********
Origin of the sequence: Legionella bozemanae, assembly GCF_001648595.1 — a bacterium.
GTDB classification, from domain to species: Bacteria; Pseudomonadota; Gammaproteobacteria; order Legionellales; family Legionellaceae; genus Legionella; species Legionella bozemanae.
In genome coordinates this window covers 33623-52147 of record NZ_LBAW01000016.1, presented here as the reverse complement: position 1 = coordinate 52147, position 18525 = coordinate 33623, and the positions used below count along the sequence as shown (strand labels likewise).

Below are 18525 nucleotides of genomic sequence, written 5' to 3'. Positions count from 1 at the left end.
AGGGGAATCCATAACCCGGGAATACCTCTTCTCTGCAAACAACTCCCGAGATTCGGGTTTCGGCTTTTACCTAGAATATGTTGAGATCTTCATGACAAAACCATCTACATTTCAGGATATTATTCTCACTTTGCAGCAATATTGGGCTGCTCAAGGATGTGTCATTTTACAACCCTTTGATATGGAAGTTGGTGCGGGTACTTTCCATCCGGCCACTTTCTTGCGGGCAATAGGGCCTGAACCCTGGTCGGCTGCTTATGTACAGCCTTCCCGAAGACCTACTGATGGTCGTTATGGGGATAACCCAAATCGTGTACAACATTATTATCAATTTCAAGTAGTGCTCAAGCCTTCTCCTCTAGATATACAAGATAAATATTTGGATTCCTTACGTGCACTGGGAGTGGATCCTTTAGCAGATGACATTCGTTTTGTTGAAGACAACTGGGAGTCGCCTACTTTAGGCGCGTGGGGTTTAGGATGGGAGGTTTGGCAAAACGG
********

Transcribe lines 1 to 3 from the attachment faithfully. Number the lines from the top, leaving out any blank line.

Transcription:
Origin of the sequence: Legionella bozemanae, assembly GCF_001648595.1 — a bacterium.
GTDB classification, from domain to species: Bacteria; Pseudomonadota; Gammaproteobacteria; order Legionellales; family Legionellaceae; genus Legionella; species Legionella bozemanae.
In genome coordinates this window covers 33623-52147 of record NZ_LBAW01000016.1, presented here as the reverse complement: position 1 = coordinate 52147, position 18525 = coordinate 33623, and the positions used below count along the sequence as shown (strand labels likewise).